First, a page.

Juno Spacecraft Currently Undergoing Environmental Testing at Lockheed Martin

DENVER, 03/07/2011 --

NASA's Juno spacecraft is currently undergoing environmental testing at Lockheed Martin's [NYSE: LMT] test facility near Denver, Colo. The solar-powered Juno will orbit Jupiter's poles 33 times to find out more about the gas giant's origins, structure, atmosphere and magnetosphere. The launch window for Juno from the Cape Canaveral Air Force Station in Florida opens Aug. 5, 2011.

In its present form, the spacecraft is fully assembled and all instruments have been integrated.

In this photo taken on Jan. 26, Juno had just completed tests that simulated the acoustic and vibration environment the spacecraft will experience during launch. The photo shows a Lockheed Martin technician inspecting the Jovian Auroral Distribution Experiment (JADE) instrument just after the test. All three solar array wings are installed and stowed and the large high gain antenna is in place on the top of the avionics vault.

At present, Juno is sealed up in a large thermal vacuum chamber where it is being exposed to the vacuum and extreme hot and cold temperatures it will experience on its voyage to Jupiter. The two-week-long test will simulate many of the flight activities the spacecraft will execute during the mission.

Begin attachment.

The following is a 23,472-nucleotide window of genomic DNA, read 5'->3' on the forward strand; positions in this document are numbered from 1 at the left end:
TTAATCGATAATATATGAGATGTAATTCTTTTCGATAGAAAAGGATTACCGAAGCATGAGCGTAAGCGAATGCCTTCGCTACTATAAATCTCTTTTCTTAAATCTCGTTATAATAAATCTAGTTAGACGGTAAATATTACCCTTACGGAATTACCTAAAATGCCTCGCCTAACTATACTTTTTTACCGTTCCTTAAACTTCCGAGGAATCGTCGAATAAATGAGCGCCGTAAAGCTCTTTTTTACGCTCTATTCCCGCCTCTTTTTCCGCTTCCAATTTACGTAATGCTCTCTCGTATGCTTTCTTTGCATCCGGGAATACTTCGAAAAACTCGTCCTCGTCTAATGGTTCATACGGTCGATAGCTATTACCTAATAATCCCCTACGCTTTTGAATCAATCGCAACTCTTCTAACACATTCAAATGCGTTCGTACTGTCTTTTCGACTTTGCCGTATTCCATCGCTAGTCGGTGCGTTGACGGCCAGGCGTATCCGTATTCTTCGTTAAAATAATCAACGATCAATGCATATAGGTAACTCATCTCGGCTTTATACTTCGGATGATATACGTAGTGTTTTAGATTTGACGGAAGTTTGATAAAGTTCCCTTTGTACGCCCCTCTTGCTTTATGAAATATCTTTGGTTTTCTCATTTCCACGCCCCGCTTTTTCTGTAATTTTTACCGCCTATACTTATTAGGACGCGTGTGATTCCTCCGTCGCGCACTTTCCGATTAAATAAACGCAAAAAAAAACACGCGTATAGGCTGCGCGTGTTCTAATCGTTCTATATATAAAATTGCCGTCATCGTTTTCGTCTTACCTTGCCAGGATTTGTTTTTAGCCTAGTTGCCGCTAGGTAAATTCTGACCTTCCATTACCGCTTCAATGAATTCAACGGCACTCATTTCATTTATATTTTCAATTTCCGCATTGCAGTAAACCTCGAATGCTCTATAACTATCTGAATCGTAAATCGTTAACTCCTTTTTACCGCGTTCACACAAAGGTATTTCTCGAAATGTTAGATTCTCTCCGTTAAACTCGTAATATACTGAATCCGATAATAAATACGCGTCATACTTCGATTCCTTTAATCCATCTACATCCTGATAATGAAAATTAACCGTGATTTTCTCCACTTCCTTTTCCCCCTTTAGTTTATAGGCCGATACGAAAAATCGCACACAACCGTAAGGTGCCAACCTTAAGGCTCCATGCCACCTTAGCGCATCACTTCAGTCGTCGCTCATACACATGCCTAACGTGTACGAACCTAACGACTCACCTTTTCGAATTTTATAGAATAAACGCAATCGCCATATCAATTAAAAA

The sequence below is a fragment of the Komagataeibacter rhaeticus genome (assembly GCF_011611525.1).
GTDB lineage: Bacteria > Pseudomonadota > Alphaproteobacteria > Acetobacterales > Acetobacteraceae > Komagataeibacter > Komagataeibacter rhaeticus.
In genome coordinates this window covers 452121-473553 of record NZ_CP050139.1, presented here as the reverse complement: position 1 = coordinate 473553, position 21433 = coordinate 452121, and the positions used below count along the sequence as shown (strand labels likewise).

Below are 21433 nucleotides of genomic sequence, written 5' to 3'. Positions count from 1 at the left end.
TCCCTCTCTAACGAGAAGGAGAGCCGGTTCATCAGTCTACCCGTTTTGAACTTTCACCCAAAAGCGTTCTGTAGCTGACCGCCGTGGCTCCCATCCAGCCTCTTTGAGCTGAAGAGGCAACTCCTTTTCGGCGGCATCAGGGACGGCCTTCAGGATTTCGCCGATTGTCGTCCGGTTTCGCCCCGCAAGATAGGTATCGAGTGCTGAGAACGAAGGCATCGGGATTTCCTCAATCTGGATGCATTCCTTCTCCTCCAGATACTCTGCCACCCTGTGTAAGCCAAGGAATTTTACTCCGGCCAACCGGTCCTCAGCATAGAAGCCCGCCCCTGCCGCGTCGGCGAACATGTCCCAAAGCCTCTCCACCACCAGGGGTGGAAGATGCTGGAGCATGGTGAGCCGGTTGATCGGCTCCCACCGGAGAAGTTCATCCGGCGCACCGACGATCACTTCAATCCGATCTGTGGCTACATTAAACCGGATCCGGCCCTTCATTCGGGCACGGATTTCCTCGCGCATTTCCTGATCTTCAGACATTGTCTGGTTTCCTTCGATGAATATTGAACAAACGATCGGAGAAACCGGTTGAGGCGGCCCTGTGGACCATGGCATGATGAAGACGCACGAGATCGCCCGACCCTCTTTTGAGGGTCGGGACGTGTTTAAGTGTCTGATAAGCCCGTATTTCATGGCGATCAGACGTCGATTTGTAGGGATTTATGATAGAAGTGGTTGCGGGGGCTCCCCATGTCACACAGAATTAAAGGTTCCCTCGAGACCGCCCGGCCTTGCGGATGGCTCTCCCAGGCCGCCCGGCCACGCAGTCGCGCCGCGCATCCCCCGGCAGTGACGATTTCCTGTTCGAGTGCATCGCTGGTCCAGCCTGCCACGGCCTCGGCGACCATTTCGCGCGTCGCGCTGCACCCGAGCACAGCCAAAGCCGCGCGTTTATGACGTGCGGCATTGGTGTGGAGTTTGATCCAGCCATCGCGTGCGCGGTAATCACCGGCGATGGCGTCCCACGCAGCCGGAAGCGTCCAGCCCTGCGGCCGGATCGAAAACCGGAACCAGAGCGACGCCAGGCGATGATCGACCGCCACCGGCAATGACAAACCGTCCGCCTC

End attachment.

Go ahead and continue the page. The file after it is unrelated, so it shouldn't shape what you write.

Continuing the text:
Juno is scheduled to ship from Lockheed Martin's facility to Kennedy Space Center in early April where it will undergo final preparations for launch.

NASA's Jet Propulsion Laboratory, Pasadena, Calif., manages the Juno mission for the principal investigator, Scott Bolton, of Southwest Research Institute at San Antonio, Texas. Lockheed Martin Space Systems, Denver, Colo., is building the spacecraft. The Italian Space Agency in Rome is contributing an infrared spectrometer instrument and a portion of the radio science experiment.

Headquartered in Bethesda, Md., Lockheed Martin is a global security company that employs about 132,000 people worldwide and is principally engaged in the research, design, development, manufacture, integration and sustainment of advanced technology systems, products and services. The Corporation's 2010 sales from continuing operations were $45.8 billion.

More information about Juno is online at http://www.nasa.gov/juno and http://www.lockheedmartin.com/juno.

JunoIn this photo taken on Jan. 26, Juno had just completed tests that simulated the acoustic and vibration environment the spacecraft will experience during launch. The photo shows a Lockheed Martin technician inspecting the Jovian Auroral Distribution Experiment (JADE) instrument just after the test.

MEDIA CONTACTS:

Gary Napier, Lockheed Martin Space Systems Company
(303) 971-4012; gary.p.napier@lmco.com

DC Agle, Jet Propulsion Laboratory
(818) 393-9011; agle@jpl.nasa.gov